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US Supreme Court agrees to hear potentially landmark case on partisan gerrymandering

The US Supreme Court on Monday agreed to hear a lawsuit from Wisconsin challenging the constitutionality of partisan gerrymandering. The case could be crucial to finally ending gerrymandering across the nation.

That’s because while various court rulings have made it clear that racial gerrymandering is unconstitutional, the US Supreme Court has not yet made a decisive ruling on the constitutionality of partisan gerrymandering.

As such, partisan gerrymandering has been seen as the last refuge of politicians who want to manipulate voting maps at the expense of fair and competitive elections. Continue reading

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Susan B. Anthony and the crime of voting

It was 144 years ago today – June 18, 1873 – that Susan B. Anthony was convicted of breaking the law.

Her crime: voting in the 1872 presidential election. Continue reading

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We need fair maps & fair elections in NC

This week, I decided to elaborate on some personal thoughts regarding recent occurrences that encompass gerrymandering in North Carolina.

On May 22, the U.S. Supreme Court upheld a lower court’s ruling that two of North Carolina’s congressional districts were gerrymandered on racial grounds in 2011.

The importance of this decision lies with the fact that the Supreme Court saw that Districts 1 and 12 relied too heavily on race, with lawmakers “packing” African-American voters into these oddly shaped districts. This tactic diluted the voting power of African-Americans while enhancing the Republicans’ partisan advantage.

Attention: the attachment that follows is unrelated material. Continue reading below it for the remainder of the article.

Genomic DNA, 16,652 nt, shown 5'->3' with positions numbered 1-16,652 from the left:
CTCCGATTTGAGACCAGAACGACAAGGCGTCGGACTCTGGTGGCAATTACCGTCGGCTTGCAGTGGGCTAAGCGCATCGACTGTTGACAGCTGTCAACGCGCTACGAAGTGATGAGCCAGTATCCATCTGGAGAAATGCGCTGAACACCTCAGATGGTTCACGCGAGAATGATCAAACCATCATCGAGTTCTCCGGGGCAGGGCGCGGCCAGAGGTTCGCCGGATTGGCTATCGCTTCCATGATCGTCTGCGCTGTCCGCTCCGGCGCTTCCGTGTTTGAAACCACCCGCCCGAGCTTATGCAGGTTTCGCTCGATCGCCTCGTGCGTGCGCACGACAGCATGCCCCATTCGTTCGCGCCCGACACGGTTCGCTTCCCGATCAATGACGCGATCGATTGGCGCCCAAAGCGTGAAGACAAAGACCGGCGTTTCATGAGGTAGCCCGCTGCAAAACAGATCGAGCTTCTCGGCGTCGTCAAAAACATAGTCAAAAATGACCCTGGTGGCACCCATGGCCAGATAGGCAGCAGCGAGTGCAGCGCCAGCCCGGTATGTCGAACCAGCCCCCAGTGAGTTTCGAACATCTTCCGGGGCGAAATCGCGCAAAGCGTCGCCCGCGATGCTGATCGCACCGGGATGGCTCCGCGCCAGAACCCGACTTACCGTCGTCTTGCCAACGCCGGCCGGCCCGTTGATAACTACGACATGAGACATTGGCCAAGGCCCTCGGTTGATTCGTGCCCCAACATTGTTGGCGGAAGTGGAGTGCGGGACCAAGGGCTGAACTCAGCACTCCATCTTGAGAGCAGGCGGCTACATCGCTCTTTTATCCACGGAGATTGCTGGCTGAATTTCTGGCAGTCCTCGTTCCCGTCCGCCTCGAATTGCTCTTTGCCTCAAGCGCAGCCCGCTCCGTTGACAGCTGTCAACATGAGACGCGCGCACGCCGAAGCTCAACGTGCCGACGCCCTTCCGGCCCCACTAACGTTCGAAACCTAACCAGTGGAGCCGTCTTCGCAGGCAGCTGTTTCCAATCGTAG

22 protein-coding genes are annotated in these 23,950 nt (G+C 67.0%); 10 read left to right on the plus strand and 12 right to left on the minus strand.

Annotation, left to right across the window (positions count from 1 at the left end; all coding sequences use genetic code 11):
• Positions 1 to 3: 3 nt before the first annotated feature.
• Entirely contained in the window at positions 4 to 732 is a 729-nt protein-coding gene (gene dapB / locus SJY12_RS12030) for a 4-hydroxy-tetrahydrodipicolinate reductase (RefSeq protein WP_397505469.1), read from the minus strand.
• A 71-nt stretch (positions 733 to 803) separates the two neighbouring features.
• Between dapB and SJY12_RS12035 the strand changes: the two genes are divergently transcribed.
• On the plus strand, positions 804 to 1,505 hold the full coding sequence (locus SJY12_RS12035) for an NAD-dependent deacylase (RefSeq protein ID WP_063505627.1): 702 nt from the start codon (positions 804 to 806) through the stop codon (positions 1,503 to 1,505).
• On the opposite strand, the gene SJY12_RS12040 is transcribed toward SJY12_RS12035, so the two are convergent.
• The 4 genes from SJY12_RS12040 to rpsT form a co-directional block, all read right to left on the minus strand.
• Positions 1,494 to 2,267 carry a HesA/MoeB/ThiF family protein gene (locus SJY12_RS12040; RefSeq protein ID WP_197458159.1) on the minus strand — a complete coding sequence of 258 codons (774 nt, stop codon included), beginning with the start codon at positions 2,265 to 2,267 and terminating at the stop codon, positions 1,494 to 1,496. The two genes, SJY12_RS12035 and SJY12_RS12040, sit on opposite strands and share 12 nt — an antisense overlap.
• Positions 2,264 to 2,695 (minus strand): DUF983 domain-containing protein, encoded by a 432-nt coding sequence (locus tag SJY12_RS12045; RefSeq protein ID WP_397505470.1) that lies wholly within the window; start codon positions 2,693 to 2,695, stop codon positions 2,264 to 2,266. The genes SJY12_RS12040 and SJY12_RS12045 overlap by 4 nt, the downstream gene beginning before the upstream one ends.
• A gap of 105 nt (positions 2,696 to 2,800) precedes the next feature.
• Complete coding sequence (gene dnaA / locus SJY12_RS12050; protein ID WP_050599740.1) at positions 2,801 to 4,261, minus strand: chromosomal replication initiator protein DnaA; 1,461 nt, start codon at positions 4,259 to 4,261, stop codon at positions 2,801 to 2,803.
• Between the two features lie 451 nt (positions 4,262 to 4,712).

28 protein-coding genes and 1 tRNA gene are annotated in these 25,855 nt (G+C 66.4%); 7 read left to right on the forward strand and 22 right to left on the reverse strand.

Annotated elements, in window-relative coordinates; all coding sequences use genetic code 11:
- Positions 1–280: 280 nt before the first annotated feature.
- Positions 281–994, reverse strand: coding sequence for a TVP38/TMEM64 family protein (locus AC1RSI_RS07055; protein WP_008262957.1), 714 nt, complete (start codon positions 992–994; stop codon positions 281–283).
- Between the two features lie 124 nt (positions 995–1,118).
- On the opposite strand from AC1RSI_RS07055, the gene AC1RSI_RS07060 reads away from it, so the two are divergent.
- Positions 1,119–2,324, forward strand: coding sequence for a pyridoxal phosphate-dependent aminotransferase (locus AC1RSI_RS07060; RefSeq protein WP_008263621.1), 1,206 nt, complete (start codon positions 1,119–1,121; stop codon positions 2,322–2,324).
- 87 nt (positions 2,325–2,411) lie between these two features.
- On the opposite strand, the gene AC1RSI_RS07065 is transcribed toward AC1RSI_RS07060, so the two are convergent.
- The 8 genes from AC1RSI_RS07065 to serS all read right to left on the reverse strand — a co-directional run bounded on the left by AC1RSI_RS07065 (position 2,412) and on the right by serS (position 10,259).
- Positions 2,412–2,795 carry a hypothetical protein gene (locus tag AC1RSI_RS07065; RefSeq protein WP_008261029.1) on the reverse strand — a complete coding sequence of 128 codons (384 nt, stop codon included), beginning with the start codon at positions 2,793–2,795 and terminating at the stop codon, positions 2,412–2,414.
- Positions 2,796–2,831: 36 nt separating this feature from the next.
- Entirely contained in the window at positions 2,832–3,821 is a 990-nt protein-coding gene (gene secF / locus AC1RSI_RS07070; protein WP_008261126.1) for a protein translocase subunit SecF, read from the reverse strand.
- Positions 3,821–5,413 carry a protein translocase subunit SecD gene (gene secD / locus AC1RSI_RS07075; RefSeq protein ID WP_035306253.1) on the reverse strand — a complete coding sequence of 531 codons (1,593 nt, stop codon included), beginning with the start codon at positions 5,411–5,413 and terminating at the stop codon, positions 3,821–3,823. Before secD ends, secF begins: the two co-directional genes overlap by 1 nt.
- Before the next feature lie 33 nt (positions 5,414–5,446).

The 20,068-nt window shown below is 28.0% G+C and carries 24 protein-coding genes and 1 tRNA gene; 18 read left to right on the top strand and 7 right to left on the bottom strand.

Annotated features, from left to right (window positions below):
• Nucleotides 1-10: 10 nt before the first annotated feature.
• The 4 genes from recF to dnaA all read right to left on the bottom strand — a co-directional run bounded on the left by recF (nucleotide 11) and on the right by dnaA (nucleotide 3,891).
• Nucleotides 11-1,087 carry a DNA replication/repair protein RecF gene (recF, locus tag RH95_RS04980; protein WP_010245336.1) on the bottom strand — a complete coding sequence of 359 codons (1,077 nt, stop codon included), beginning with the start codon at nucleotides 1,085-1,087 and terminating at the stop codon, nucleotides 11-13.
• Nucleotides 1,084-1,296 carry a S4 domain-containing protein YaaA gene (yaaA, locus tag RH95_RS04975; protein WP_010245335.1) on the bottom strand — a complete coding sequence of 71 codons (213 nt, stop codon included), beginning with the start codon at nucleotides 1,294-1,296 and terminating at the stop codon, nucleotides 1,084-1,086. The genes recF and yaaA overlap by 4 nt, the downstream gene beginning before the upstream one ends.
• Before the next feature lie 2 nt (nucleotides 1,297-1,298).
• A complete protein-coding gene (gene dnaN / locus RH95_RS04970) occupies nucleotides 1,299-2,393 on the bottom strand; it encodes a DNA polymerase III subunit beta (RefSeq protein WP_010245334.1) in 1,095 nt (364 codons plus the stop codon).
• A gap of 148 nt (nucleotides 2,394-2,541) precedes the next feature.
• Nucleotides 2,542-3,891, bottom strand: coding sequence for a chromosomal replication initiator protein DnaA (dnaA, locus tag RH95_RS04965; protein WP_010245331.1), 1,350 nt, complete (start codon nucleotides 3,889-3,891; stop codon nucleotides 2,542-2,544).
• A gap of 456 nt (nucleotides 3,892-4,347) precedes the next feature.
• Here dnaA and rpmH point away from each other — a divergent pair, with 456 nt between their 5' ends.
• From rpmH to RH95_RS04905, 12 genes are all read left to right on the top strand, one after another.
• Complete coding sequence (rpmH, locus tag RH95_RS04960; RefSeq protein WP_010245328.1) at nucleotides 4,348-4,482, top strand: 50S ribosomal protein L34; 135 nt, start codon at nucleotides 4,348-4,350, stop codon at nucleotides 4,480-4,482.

Continue reading

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It’s time for more Millennials to join the fight for fair voting maps

I admit, in the face of the poor weather on that Monday, I was worried our turnout would be … less than great for the People’s Hearing on Fair Redistricting at the NC legislature.

I have been to more than a couple of public political gatherings, so I know the painful cringe of an event with a “fringe” appearance. Gerrymandering is important, but it’s not the most exciting thing – even within the current political climate of North Carolina.

That’s why personally marking down the names of dozens upon dozens of attendees who arrived for the people’s hearing was a very gratifying thing for a guy on his third day working as an intern with Common Cause NC. Continue reading

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A glimmer of hope in the push for fair voting maps

Speaking at the People’s Hearing on Fair Redistricting at the NC General Assembly on June 5  was a great experience. While I may have been one of the few participants at the hearing who had conservative leanings, I felt the principles involved should be shared by all Americans.

In speaking against something that has hindered our great democracy, I wanted to express that the bottom line is gerrymandering has to end. The problem of partisan redistricting is something that both parties should be able to agree on. This issue should matter to both Democrats and Republicans equally. Continue reading